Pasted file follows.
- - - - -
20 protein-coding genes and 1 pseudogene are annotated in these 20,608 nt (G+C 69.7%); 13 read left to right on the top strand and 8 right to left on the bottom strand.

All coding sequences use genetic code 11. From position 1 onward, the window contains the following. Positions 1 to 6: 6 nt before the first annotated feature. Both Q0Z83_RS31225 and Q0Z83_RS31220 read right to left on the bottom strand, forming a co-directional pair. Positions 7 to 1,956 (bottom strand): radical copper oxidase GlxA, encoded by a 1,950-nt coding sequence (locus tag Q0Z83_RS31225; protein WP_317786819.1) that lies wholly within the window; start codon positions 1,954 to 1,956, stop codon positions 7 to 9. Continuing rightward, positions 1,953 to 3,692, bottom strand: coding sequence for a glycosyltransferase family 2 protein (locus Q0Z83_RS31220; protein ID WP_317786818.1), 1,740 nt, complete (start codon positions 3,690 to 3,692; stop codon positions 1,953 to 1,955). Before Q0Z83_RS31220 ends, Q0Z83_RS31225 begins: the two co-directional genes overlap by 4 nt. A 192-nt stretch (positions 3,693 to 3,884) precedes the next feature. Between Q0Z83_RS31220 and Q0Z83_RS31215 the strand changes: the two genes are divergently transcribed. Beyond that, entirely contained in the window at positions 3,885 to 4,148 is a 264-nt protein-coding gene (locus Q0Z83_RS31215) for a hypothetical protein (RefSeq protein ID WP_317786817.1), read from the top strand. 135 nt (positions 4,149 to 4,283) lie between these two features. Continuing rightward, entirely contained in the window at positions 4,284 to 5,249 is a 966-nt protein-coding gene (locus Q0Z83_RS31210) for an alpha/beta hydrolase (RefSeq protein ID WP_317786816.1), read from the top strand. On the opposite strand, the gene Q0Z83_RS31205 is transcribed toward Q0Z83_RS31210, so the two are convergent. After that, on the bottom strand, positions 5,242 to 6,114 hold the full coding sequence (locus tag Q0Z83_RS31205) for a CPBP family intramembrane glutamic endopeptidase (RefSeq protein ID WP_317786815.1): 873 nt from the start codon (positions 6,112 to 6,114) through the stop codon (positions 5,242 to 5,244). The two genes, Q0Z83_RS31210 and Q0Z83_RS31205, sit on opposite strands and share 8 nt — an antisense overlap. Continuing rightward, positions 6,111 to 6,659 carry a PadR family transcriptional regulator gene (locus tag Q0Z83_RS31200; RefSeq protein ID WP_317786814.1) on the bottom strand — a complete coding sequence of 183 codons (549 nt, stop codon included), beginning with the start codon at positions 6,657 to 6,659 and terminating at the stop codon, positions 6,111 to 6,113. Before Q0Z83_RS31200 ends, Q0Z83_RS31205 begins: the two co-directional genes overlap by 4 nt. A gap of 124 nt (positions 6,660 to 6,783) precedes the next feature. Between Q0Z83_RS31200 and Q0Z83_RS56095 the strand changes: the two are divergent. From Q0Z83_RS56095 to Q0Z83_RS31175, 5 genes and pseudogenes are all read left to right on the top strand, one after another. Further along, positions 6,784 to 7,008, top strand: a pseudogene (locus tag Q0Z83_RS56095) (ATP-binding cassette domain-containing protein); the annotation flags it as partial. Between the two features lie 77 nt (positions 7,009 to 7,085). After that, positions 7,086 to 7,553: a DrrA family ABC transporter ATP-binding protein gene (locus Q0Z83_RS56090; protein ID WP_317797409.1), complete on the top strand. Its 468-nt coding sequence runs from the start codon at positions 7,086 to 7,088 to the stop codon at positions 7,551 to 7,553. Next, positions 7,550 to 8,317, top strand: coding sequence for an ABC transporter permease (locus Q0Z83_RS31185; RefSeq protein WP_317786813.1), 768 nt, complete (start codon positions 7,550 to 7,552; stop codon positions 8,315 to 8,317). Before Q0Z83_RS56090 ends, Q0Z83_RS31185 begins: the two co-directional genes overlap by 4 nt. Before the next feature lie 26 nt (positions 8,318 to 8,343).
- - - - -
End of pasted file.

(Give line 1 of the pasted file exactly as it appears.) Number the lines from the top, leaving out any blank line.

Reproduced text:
20 protein-coding genes and 1 pseudogene are annotated in these 20,608 nt (G+C 69.7%); 13 read left to right on the top strand and 8 right to left on the bottom strand.